Warrior Wednesday: Maj. Walter David Gray #NeverForgotten

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Major Walter David Gray, US Air Force

Aug. 15, 1973 – Aug. 8, 2012

Photo courtesy of George S. Ellington and Find A Grave

Photo courtesy of George S. Ellington and Find A Grave

Maj. Walter D. Gray, 38, of Conyers, Ga., died Aug. 8 from injuries suffered during a suicide bomb attack in Kunar province, Afghanistan. Gray was assigned to the 13th Air Support Operations Squadron, Fort Carson, Colo. David was a former enlisted airman who cross-trained to become one of the first air liaison officers in 1997. He was the career field’s second highest-ranking officer after serving for several years as an airfield operations officer. He was known as “a tremendous officer and leader,” Col. Samuel Milam, commander of the 93rd Air Ground Operations Wing, said in a statement. Tech. Sgt. Israel Del Toro, a tactical air control party instructor at Joint Base Lackland-San Antonio, said he had known Gray for 12 years, and was an instructor when Gray went through TACP school as an officer. Even though he had been through it before, Del Toro joked with him while he was training with the younger airmen, saying “you better keep up dude.” “He liked to joke around, he was a joker,” Del Toro said. “He was very good for his buddies.” By Brian Everstine – Staff writer, Air Force Times.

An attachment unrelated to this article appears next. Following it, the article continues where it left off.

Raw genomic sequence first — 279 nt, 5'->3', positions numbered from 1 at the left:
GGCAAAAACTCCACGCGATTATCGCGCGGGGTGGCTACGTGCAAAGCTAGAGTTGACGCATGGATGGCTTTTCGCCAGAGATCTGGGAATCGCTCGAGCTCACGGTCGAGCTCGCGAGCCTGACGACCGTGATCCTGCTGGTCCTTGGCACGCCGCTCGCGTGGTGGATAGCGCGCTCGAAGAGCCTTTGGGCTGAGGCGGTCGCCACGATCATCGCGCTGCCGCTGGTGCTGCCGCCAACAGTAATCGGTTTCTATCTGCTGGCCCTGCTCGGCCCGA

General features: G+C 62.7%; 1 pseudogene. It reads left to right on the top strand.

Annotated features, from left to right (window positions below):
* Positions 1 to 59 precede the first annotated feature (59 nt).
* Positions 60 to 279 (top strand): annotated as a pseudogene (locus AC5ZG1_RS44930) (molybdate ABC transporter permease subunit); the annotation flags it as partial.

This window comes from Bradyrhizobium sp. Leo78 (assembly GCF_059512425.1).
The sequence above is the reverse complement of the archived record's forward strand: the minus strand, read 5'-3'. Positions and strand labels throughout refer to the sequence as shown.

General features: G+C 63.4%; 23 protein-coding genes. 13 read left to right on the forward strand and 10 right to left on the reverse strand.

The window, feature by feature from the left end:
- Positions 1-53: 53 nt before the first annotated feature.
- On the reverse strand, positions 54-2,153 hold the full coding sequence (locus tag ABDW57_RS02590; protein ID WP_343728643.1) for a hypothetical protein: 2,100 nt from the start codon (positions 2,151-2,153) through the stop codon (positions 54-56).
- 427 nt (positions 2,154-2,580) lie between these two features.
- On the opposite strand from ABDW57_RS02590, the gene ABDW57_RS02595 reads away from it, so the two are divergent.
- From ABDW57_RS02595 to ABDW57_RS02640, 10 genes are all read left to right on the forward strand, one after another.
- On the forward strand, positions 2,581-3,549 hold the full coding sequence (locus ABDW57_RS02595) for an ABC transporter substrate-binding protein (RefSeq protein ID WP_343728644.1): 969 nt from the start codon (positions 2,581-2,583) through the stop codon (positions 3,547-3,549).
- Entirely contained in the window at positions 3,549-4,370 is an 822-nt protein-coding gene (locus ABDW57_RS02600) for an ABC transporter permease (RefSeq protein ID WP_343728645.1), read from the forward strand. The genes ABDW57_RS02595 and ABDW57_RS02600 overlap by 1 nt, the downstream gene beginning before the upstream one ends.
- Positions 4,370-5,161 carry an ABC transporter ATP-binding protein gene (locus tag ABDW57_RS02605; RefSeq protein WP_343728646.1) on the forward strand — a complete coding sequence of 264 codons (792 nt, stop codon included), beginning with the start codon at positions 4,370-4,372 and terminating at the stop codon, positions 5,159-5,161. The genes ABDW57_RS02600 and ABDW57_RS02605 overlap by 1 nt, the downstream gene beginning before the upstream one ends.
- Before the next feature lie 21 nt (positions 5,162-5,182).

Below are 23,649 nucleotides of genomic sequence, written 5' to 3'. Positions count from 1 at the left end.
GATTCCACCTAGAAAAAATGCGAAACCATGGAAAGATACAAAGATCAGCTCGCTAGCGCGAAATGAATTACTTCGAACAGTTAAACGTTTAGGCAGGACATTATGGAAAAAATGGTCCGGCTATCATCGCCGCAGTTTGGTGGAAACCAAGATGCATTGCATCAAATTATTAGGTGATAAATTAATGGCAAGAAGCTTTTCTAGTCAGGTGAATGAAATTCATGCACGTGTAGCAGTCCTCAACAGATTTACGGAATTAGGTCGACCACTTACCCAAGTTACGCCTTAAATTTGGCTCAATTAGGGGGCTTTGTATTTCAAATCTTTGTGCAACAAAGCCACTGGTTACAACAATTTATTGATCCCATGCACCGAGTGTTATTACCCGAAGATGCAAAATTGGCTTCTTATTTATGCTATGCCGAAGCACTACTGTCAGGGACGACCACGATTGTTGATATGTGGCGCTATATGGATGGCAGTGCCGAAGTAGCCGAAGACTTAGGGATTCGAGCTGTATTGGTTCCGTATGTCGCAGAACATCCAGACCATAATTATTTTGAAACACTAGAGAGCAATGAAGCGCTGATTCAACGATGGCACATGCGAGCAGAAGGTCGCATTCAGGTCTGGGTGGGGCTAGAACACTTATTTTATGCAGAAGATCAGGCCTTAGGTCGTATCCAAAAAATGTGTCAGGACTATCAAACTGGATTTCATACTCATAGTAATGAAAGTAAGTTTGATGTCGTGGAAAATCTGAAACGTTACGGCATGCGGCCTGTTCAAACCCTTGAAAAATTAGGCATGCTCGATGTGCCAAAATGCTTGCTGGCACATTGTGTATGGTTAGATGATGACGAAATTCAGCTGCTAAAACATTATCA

Gray was awarded, posthumously the Bronze Star and Purple Heart.

Love and honor fueled 14 men as they marched 140 miles for one man: Air Force Major Walter David Gray.


If any of the information I’ve shared is incorrect or you have something to add, please comment or contact me through the link in the top menu or button on the bottom right of your screen. Verification of facts are always welcome.

The protagonist of my WID (Work in Development) is a physical therapist who works with wounded vets. Through my research I’ve discovered patriots that leave me awe-filled, many of whom gave their life for their country. If I’ve learned only one thing, it is that these soldiers, sailors, airmen and marines don’t do what they do for notoriety, they love their job, their country and their brothers (and sisters) in arms. I encourage you to do a bit of research on these warriors, but keep in mind that initial media reports often contain unverified information and for security reasons many details of operations are never revealed.